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A still from the Talk to Me film

We talk to the creators of ‘Talk to Me’, the best horror movie of the year

Having won legions of fans around the world with their YouTube channel RackaRacka, Adelaide-born brothers Danny and Michael Philippou have graduated to the big screen with the brilliant possession picture Talk to Me. Travis Johnson finds out how that happened.

I wrote that headline and I meant it, folks. I don’t spend much time exploring the ecology of YouTube, because I am old and there are wolves after me, so Danny and Michael Philippou’s work under their RackaRacka banner never crossed my field of vision. But I do watch a staggering amount of horror, and the last time we got a feature debut this assured, and this straight-up confident in its execution, was when Ari Aster hit us with Hereditary a few years back. Talk to Me is an absolute banger.

Set in the workaday suburbs of Adelaide and the teens who live there, Talk to Me centres on a party trick with a difference. Tough kids Hayley (Zoe Terakes) and Joss (Chris Alosio) have somehow acquired an arcane artefact, the mummified hand of a spirit medium that not only allows the user to see ghosts, but to allow themselves to be possessed by one. Being bored Aussie kids stuck in the doldrums of suburbia, they use it for kicks and TikTok clips.

But for young Mia (Sophia Wilde), recently bereaved, the supernatural MacGuffin holds a particular appeal: she can find out how and why her mother died. Surely there’ll be no unforeseen consequences…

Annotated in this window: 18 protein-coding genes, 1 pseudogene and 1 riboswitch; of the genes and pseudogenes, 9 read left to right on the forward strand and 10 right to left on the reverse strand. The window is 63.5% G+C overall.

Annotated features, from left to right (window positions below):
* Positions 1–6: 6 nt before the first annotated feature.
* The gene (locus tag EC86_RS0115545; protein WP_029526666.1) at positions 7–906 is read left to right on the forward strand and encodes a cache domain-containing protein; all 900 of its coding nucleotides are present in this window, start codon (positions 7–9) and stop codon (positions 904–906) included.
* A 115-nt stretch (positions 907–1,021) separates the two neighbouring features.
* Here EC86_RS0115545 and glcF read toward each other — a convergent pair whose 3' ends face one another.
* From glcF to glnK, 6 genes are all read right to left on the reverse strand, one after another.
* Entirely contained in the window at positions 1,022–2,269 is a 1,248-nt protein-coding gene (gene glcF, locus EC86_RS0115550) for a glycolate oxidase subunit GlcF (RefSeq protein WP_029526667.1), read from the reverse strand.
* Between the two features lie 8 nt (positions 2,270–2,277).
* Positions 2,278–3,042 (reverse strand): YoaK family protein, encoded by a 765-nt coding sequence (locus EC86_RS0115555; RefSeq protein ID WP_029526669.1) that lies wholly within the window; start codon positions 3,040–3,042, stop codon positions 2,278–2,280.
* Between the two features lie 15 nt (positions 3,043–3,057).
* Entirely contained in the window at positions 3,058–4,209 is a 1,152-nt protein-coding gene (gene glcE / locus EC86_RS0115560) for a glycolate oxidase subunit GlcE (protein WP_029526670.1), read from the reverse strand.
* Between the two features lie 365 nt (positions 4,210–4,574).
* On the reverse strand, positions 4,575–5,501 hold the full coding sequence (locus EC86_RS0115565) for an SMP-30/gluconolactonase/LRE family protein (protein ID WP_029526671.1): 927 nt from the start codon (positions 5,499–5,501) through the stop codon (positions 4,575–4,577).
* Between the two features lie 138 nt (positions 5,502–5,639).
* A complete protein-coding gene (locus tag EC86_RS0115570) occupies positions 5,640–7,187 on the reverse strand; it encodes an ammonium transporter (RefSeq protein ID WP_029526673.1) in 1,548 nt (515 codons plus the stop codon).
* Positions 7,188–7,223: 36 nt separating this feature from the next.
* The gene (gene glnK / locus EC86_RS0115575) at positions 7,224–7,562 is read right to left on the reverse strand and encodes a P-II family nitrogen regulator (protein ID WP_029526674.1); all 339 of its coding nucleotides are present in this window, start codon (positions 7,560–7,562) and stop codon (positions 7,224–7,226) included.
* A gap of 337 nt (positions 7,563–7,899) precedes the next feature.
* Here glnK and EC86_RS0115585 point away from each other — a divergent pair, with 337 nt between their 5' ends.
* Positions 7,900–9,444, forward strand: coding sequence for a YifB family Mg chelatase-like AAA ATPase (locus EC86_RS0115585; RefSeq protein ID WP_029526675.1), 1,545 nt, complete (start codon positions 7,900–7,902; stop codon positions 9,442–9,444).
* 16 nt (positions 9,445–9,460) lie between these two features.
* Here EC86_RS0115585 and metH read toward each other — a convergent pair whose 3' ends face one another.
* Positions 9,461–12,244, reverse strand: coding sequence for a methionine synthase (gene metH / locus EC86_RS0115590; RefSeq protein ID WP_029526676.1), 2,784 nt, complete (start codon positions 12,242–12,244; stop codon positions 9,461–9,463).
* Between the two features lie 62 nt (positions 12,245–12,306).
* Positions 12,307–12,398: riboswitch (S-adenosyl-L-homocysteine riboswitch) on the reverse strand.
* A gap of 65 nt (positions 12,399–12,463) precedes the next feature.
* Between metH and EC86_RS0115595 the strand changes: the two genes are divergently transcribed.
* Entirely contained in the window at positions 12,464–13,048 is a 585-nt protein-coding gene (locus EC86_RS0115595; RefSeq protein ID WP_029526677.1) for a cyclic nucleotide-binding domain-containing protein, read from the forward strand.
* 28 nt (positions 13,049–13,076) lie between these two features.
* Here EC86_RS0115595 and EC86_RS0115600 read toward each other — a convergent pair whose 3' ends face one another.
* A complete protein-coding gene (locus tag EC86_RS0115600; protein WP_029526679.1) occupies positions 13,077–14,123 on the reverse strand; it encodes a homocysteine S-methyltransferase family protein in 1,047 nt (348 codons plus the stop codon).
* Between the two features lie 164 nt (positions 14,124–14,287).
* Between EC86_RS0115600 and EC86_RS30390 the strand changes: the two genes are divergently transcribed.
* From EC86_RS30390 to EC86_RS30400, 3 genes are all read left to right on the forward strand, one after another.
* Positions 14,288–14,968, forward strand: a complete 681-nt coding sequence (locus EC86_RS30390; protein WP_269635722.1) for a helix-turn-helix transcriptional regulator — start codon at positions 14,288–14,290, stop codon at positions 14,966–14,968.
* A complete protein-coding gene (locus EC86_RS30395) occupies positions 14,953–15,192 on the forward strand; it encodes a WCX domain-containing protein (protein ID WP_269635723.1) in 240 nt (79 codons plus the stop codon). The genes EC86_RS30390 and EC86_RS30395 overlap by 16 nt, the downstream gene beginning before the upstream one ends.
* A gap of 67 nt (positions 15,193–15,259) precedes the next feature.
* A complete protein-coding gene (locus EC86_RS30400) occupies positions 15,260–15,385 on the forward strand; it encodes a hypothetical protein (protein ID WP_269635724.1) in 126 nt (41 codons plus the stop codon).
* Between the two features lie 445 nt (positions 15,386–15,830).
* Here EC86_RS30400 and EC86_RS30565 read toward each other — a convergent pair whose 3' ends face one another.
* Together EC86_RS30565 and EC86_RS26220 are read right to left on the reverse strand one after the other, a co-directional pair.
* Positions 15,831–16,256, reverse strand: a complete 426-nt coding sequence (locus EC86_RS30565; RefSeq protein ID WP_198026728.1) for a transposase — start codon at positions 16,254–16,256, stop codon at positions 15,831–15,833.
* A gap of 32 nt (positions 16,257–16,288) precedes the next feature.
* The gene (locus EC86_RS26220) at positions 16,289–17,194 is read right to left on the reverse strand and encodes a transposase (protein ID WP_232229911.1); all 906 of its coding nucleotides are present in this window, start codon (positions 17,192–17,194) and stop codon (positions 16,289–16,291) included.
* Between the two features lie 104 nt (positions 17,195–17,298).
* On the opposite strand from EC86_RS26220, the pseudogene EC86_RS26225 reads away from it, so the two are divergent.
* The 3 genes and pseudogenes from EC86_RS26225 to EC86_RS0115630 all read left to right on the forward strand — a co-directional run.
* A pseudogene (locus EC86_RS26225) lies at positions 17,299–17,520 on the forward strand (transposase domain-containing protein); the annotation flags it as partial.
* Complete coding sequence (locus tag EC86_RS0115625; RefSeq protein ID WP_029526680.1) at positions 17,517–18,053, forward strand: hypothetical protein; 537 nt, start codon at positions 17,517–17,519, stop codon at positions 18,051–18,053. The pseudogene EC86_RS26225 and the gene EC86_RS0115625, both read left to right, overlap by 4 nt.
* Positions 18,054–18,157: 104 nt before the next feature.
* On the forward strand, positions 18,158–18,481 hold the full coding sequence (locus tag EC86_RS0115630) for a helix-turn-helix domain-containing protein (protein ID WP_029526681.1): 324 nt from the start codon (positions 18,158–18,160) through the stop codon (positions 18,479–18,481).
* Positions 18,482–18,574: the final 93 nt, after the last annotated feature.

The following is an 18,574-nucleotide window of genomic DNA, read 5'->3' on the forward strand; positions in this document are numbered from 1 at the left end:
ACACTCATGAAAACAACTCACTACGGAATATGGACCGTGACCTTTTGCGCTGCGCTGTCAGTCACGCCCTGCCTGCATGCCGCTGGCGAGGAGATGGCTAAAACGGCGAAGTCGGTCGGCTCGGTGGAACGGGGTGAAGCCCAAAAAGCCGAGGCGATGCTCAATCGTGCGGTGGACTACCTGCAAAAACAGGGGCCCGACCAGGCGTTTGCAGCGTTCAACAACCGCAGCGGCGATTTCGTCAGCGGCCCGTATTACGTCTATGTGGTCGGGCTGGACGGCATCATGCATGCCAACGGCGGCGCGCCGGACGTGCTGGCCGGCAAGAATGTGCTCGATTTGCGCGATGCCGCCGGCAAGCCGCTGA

You don’t need to know much more than that, but you do need to see it – if you’re a horror head, this is precisely the kind of genre gold you pan for. But I did get to chat to Danny and Michael about how this whole thing came together.

So, talk to me about Talk to Me. I understand that the original idea came from Daley Pearson (Bluey producer and, memorably, Thor’s flatmate). How did it wash up on your shore?

Michael: So, he had a short film, a comedy horror short that he sent to me and asked if I wanted to direct it. I did a pass on it, I changed the tone to be a bit more serious and inserted characters that I really connected to, and then once I started writing I just couldn’t stop. So yeah, that was the foundation of that. It’s so weird that it came from a guy that works on Bluey. So yeah, shout out to Daley.

There’s a strong history of comedy and horror crossover – creators moving from comedy to horror, such as Jordan Peele. You’ve done a lot of comedy in the past – where do you see yourself in that sort of milieu?

Danny: Well, we’ve always been a fan of genre and mending genre together and dipping in and out of different genres. We love Bong Joon-ho – Memories of Murder is my favourite film – and the way that he can navigate through different genres and it still feels like one film is something that we’ve always respected in film and wanted to do.

Michael: I think that sometimes where comedy/horror films crumble a little bit is when the comedy overshadows the horror and the horror isn’t taken seriously; if they’re making too much fun of the horror, then it doesn’t stand up. Shaun of the Dead is so powerful because the horror aspects were serious and real, and the consequences were real, and the characters were real. I think that was a good example of comedy/horror. But it’s a hard thing to pull off. I think Talk to Me is more horror than it is comedy, though – I think we’re more on the horror side.

I’d agree with that. What themes did you want to approach with? It seems to me you’re digging into some interesting stuff about youth culture, about spectacle, about the commodification of the uncanny. Tell me about that.

Michael: Oh gosh! You said it better than we did.

Oh, I’m very serious.

Danny: We were exploring things that scared us and Daley like, say, mental illness, which runs in our family. Our grandma took her own life and depression runs in our family. And the idea of that affecting you because of just being born like through that bloodline has always just been so scary. That scared us.